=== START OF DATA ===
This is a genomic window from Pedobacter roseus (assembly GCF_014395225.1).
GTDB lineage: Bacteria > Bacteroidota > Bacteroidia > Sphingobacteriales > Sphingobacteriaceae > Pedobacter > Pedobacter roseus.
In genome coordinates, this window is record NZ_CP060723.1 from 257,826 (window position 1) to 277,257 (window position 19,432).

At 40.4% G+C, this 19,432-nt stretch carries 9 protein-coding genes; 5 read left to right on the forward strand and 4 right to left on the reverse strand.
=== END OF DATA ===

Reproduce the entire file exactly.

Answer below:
This is a genomic window from Pedobacter roseus (assembly GCF_014395225.1).
GTDB lineage: Bacteria > Bacteroidota > Bacteroidia > Sphingobacteriales > Sphingobacteriaceae > Pedobacter > Pedobacter roseus.
In genome coordinates, this window is record NZ_CP060723.1 from 257,826 (window position 1) to 277,257 (window position 19,432).

At 40.4% G+C, this 19,432-nt stretch carries 9 protein-coding genes; 5 read left to right on the forward strand and 4 right to left on the reverse strand.